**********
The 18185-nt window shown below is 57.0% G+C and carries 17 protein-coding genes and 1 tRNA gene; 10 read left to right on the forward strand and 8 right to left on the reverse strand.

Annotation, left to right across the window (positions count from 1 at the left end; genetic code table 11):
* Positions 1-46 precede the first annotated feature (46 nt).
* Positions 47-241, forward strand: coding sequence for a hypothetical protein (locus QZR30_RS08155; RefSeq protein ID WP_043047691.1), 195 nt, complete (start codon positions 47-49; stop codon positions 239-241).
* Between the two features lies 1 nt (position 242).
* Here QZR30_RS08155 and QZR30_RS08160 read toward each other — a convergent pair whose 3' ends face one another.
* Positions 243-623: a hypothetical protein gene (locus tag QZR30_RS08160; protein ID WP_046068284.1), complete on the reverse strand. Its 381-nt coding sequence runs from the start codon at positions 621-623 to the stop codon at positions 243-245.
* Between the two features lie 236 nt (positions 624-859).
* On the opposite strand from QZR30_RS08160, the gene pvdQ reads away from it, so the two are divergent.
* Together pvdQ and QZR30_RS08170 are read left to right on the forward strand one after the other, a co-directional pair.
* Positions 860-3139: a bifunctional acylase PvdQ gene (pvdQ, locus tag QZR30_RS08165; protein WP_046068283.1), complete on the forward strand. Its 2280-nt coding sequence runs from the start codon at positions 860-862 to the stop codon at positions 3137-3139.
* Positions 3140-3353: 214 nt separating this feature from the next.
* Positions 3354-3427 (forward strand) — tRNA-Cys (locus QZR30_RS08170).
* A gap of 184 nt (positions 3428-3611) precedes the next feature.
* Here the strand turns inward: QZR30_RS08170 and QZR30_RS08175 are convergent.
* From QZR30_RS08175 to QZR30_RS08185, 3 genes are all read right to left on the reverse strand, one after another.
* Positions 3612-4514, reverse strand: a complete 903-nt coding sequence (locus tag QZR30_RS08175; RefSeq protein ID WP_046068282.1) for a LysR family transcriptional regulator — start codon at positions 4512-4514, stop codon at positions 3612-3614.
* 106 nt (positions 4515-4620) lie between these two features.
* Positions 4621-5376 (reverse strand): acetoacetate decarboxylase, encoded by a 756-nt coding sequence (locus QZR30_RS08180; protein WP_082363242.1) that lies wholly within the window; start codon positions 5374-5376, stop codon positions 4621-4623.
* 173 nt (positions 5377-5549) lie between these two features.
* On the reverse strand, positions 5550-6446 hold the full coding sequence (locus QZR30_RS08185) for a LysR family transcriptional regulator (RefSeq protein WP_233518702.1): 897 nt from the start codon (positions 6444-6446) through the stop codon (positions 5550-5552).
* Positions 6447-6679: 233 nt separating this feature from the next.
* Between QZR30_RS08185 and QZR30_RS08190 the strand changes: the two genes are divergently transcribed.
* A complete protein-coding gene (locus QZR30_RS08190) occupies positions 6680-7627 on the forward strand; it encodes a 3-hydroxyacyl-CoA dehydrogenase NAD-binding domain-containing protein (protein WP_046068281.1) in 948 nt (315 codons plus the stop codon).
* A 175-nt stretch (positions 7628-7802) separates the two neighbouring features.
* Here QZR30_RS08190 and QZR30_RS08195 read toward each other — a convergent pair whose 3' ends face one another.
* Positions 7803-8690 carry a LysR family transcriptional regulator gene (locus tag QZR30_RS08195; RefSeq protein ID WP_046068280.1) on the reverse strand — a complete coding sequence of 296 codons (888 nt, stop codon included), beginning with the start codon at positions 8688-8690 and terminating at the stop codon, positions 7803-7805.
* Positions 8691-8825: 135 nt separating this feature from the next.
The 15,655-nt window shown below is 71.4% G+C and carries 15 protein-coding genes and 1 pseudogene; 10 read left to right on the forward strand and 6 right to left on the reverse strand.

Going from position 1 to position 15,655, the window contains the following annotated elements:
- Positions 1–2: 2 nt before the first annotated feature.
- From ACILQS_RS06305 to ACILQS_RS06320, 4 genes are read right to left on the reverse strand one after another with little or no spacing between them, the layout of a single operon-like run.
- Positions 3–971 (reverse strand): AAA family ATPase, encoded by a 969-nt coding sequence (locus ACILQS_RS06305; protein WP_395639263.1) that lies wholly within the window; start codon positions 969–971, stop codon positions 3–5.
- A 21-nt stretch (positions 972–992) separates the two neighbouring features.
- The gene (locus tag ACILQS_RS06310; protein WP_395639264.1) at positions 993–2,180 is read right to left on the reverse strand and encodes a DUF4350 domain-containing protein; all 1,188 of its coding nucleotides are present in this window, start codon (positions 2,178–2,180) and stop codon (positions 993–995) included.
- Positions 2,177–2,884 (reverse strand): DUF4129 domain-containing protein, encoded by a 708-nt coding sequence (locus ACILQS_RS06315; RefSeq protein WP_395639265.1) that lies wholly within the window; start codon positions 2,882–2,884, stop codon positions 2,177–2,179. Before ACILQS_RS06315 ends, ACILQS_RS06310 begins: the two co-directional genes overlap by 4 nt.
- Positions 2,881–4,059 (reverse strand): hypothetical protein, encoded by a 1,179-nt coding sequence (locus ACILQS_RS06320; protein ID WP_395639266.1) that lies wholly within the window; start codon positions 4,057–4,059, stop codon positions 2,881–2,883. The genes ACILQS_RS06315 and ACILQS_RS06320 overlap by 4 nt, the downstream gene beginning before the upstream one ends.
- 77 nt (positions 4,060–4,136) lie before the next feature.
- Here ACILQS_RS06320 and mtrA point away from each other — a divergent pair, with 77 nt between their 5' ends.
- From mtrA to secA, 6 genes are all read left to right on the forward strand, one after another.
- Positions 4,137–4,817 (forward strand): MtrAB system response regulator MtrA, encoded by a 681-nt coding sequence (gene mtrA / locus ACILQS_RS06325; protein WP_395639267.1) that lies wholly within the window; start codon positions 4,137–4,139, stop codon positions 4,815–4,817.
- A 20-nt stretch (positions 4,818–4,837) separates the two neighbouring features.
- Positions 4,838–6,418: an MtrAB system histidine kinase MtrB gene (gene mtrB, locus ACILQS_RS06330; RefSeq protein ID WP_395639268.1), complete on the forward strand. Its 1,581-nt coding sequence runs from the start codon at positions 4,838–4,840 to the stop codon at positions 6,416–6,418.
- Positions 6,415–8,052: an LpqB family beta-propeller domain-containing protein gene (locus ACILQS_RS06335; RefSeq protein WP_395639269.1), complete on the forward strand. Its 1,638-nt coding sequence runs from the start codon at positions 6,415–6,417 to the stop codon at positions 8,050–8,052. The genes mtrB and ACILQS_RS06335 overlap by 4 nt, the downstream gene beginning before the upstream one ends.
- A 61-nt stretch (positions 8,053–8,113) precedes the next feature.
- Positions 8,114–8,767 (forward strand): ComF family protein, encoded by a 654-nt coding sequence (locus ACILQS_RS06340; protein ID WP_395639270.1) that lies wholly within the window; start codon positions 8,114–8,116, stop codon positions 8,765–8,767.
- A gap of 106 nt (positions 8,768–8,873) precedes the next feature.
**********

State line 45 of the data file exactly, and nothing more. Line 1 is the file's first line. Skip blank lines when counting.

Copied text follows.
- A 61-nt stretch (positions 8,053–8,113) precedes the next feature.